November 27, 2023
Some year-round runners dread plunging temperatures, but according to recent research, the benefits of running in the cold weather outweigh warm weather running — and could help you burn bad fat, lose more weight, and make you feel better overall.
“Cold weather doesn’t have to force runners indoors and I encourage my patients to continue safely running outdoors,” explains Dr. Joshua Blomgren, Midwest Orthopaedics at RUSH, and Aid Station Medical Captain for the Chicago Marathon. “Exercise is medicine, even in the winter.”
Benefits of cold weather running
- Produces less heat stress. Recent research explains why running in the heat is more difficult. Higher body temps are associated with increased exertion and cardiovascular, and metabolic strain.
- Boosts metabolism. Our bodies are programmed to preserve fat, slowing down our metabolisms in response to decreased exercise. Running in the cold 'tricks' the body, altering metabolism slow down, and helping to maintain a healthy weight.
- Elevates your mood. Seasonal Affective Disorder occurs when days are shorter and there’s less sunlight. It’s estimated that 6% of Americans are affected by SAD, and 14% may suffer from a milder form of winter blues. Exercise releases feel-good chemicals like serotonin and endorphins.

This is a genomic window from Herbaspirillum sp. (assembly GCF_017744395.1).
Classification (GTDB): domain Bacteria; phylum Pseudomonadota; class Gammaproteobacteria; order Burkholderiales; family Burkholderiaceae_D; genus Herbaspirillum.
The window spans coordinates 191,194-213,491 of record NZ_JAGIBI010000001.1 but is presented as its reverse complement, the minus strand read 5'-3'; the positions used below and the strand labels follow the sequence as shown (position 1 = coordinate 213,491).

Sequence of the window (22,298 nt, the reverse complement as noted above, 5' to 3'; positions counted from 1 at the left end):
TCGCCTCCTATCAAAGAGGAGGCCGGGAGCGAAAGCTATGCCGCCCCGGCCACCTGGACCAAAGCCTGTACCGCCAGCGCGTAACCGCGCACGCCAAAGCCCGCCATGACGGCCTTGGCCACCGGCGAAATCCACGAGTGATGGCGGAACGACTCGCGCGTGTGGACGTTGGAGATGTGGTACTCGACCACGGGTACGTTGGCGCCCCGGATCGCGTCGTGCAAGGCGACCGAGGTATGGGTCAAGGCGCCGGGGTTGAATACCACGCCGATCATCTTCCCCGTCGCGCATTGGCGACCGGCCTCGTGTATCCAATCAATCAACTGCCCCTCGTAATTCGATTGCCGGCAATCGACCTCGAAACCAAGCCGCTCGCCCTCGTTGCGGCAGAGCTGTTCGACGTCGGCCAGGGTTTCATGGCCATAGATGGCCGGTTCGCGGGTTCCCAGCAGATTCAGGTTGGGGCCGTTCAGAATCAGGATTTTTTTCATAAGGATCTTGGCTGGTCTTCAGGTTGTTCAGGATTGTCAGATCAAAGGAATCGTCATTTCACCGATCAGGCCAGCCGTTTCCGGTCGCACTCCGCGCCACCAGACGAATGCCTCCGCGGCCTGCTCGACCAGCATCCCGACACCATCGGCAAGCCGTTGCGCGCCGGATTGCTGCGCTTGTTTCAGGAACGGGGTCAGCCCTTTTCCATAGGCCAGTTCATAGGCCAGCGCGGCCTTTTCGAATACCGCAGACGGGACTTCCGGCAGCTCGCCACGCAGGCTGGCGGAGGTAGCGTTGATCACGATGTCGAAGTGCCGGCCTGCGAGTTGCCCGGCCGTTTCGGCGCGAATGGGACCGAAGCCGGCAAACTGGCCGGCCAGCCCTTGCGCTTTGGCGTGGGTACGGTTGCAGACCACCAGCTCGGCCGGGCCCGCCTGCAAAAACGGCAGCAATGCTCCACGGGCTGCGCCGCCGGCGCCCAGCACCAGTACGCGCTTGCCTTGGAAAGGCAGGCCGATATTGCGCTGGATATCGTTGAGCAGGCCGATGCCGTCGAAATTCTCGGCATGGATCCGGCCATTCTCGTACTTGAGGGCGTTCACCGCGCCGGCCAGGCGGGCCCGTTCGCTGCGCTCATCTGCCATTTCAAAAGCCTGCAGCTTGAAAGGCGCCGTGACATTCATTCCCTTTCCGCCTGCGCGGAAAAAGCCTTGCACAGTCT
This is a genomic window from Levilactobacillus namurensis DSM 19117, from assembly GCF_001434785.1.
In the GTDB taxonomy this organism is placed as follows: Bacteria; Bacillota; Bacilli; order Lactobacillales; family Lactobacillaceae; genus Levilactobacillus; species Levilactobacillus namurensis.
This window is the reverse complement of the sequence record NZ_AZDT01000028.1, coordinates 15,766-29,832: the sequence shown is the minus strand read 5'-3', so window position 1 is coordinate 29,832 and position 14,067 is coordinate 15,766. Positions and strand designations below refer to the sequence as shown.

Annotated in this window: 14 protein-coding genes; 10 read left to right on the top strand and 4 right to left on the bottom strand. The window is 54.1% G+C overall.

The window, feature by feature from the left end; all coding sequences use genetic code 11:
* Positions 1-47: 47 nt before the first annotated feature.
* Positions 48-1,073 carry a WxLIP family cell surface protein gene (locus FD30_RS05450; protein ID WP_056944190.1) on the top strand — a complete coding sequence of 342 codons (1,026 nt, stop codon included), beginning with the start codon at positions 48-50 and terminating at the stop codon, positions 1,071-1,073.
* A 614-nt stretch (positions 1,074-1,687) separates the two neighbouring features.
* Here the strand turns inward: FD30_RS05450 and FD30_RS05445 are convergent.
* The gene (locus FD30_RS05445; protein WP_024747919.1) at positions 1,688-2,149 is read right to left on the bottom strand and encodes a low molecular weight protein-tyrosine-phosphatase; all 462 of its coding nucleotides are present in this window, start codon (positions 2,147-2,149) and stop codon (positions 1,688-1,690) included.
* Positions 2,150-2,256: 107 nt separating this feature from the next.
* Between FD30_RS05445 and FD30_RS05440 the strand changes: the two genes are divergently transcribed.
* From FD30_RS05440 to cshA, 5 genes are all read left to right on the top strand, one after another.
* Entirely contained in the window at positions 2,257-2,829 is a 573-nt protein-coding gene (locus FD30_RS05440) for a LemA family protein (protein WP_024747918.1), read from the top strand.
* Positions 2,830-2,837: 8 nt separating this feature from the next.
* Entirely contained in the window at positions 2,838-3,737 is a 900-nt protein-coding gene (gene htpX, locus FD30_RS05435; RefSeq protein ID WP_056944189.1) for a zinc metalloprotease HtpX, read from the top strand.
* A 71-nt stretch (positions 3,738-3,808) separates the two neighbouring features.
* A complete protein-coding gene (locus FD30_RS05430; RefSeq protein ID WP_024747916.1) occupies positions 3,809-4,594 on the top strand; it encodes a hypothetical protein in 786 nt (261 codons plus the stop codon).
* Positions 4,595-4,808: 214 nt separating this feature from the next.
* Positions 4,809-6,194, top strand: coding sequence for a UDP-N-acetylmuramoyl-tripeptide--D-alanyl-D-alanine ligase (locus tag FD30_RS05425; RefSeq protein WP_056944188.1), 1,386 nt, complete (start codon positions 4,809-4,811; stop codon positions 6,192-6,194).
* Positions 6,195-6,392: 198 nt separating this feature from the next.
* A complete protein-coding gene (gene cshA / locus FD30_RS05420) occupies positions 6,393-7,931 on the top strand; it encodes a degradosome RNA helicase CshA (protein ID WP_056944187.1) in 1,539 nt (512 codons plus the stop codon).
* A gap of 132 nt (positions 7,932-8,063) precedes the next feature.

- Helps burn more calories. Running burns significant calories and helps us maintain and lose weight in winter. It can help us live longer too. Runners have a 25 - 40% reduced risk of premature mortality and live an estimated three years longer than non-runners, according to Progress in Cardiovascular Diseases.
- Can turn bad fat into good fat. There are different types of body fat: white, brown, and shades in between. White fat is "unwanted" body fat. Brown fat is metabolic tissue that burns calories. Scientific literature suggests that exercising and exposing your body to cold temps can convert white fat to brown fat.
Dr. Blomgren cautions winter runners to take certain safety measures to fully enjoy winter running. He recommends they dress in appropriate layers and wear wicking fabrics instead of cotton or wool, wear a head covering, drink plenty of water before and after a run, and watch paths for hidden ice. A nose and mouth covering can warm the cool, crisp air making it less harsh to breathe. A good rule of thumb is to avoid running in sub-zero temperatures and be alert to any signs of frostbite.